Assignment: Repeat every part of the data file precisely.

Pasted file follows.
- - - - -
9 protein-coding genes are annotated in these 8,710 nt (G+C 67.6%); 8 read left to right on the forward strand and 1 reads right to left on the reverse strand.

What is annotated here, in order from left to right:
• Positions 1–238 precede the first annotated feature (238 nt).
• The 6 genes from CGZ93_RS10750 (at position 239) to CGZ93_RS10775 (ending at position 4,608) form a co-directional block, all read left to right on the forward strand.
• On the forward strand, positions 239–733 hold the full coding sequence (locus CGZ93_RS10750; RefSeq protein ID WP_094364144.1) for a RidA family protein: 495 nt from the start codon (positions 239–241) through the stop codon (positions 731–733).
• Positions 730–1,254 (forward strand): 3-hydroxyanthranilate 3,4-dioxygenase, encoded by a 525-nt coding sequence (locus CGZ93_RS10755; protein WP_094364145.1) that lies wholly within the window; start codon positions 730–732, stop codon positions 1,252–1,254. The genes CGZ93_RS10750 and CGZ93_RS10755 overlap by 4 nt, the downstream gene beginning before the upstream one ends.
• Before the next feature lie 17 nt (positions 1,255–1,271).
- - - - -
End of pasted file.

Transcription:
9 protein-coding genes are annotated in these 8,710 nt (G+C 67.6%); 8 read left to right on the forward strand and 1 reads right to left on the reverse strand.

What is annotated here, in order from left to right:
• Positions 1–238 precede the first annotated feature (238 nt).
• The 6 genes from CGZ93_RS10750 (at position 239) to CGZ93_RS10775 (ending at position 4,608) form a co-directional block, all read left to right on the forward strand.
• On the forward strand, positions 239–733 hold the full coding sequence (locus CGZ93_RS10750; RefSeq protein ID WP_094364144.1) for a RidA family protein: 495 nt from the start codon (positions 239–241) through the stop codon (positions 731–733).
• Positions 730–1,254 (forward strand): 3-hydroxyanthranilate 3,4-dioxygenase, encoded by a 525-nt coding sequence (locus CGZ93_RS10755; protein WP_094364145.1) that lies wholly within the window; start codon positions 730–732, stop codon positions 1,252–1,254. The genes CGZ93_RS10750 and CGZ93_RS10755 overlap by 4 nt, the downstream gene beginning before the upstream one ends.
• Before the next feature lie 17 nt (positions 1,255–1,271).